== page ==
I have a theory, or rather I have appropriated one; all right, I stole it. It's called the domino theory, and if there is anyone left in the profession under 50, may I tell you it dates from the 1950s when the battle for our democracy was being fought in the forests of Vietnam. If you want more - and more informed - background, you can watch the new version of The Quiet American.
My setting is more prosaic and nearer home. I teach in Hull - sorry, Kingston-upon-Hull. It used to be famous for fish and rugby league. Now it is best known for being bottom of the school league tables. The consequence of this naming and shaming is that no one wants to work here. To be more specific, no one applies for jobs at my school, certainly not in my department, except for a few who already work in Hull.
When two heads of English were recently appointed, they were sideways moves; now we have two schools with no head of English for September. To "outsiders", all schools are tarred with the same brush, and despite my school's rising performance in examinations, still no one wants to work here. Domino one toppled.
Last term, one of our staff had a heart attack, during school time. Fortunately, it was not serious. He's two years older than me with children who are contemporary with mine. Do I feel domino two wobbling as I wonder about my health? I've only been off twice in 28 years - once for flu and once for appendicitis in my 40s.
Like foot and mouth, disease seems to be spread on the wind, and now we have four long-term absentees where we rarely had any at all. Domino two well and truly tumbling.
At Easter, another in my department left and we have not been able to find a replacement until September. Meanwhile, the pressure is building on the remaining staff. A parent asked when her daughter is going to have a permanent English teacher. I'm tempted to tell her to phone Estelle Morris and ask her. Crisis? What crisis?
On my timetable at the beginning of the year, I had 19 teaching periods a week; until the Year 11s left I was teaching 26. Domino three nudged by its neighbour.
Supply teachers are coming to us and struggling valiantly, but they naturally have questions and concerns. Too many pupils are having too many untaught, unstructured lessons. Discipline is suffering and disaffection rife.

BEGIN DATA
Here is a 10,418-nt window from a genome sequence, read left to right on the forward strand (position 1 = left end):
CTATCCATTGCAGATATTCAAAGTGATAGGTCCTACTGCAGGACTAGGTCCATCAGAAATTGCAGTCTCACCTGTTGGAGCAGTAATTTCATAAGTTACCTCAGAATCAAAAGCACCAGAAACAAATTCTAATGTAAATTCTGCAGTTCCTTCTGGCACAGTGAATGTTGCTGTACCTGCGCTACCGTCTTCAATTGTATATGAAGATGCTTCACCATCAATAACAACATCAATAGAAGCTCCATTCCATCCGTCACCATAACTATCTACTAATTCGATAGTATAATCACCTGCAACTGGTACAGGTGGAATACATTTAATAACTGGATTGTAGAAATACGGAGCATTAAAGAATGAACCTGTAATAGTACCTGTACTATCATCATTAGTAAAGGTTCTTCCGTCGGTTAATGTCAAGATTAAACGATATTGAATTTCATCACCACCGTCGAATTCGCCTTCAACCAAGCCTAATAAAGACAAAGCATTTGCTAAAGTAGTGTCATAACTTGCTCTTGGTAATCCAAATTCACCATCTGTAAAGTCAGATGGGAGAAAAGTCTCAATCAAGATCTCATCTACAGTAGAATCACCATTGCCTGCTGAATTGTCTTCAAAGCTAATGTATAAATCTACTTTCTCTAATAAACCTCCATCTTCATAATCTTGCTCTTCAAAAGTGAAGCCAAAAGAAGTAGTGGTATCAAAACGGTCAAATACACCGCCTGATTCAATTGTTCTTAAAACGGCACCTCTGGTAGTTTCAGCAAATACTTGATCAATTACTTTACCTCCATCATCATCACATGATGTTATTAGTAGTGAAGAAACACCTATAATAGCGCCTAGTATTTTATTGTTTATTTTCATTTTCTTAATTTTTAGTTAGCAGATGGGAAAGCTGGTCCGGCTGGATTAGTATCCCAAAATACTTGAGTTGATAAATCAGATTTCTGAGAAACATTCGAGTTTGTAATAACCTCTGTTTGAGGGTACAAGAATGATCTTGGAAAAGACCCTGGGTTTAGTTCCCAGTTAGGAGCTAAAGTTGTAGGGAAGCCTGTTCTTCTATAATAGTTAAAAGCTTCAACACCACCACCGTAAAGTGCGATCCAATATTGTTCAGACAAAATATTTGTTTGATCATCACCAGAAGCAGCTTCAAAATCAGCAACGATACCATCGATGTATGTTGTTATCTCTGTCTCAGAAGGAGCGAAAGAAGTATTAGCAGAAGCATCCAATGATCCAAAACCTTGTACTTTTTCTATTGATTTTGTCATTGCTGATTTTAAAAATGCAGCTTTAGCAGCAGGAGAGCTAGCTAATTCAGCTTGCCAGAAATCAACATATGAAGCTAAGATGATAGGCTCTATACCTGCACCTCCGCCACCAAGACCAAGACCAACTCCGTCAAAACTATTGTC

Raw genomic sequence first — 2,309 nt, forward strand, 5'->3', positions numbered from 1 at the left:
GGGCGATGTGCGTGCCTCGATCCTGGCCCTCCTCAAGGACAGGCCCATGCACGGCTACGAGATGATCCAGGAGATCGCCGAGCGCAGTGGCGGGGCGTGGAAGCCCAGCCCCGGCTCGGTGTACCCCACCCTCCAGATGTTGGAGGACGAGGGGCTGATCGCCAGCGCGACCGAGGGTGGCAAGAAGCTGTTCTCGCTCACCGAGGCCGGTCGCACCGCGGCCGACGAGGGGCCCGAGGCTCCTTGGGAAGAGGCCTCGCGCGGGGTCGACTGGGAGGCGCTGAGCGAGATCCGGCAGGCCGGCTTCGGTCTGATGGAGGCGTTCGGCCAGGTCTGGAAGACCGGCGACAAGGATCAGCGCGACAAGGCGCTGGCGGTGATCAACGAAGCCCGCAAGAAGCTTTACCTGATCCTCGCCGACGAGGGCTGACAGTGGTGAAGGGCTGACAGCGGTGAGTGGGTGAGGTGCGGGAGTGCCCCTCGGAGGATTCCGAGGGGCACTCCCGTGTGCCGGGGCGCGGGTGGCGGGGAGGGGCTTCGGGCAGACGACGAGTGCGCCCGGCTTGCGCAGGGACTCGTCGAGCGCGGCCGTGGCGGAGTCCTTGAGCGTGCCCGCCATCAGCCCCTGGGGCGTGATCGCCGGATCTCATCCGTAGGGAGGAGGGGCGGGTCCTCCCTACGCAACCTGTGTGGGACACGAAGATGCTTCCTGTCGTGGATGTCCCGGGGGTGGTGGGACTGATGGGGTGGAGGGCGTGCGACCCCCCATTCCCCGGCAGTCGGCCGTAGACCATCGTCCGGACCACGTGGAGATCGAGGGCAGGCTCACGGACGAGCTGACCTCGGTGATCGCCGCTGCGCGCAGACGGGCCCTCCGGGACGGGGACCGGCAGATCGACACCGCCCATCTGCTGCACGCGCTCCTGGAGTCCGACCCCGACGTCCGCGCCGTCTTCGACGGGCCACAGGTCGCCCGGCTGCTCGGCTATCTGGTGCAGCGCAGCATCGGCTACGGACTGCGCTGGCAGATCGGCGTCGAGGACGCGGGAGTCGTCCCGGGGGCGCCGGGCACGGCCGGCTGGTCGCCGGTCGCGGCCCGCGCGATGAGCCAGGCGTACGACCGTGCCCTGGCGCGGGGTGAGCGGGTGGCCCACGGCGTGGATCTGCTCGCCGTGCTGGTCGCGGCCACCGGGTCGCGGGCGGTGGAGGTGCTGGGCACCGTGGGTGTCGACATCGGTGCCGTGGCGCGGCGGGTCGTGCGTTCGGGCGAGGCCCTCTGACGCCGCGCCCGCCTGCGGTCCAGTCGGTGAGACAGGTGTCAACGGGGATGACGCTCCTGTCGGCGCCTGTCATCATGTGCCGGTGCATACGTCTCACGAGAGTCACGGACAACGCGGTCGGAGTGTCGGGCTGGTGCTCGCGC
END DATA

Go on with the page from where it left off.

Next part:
One of my lessons this week was interrupted 15 times by children sent with quite legitimate reasons. My Year 9 group is 36-strong. My own lessons are beginning to suffer. I feel the third domino spinning.
We ran lessons after school for Years 9 and 11 to have extra preparation for GCSE or SATs - nothing compared to the hours put in after school by technology staff who are finding it impossible to complete coursework in classes of 25. On consecutive Saturdays, I ran revision classes for Year 11s across the city. What's happened to my leisure time? I'll never get my golf handicap down at this rate. Domino three falls.
When the assessor for the threshold award visited school, I discovered I was one of the lucky 10 who had to provide evidence. This entailed a considerable amount of extra and needless work. Now the exams are over and, theoretically, I should be able to catch up with all the work I have been neglecting while I was doing someone else's job. Some chance.
I've taken over a top set Year 10, organised a trip to France, attended condescending and futile meetings about the English framework, and literacy, and watch in horror as my golfing gets worse.
Domino four is looking unbalanced and I think that I might be domino five. I tell myself that I will never abandon my pupils. I hope they don't abandon me when I'm rushed into hospital after being crushed by falling dominoes.
Kevin Fitzsimons is head of faculty in a north of England comprehensive .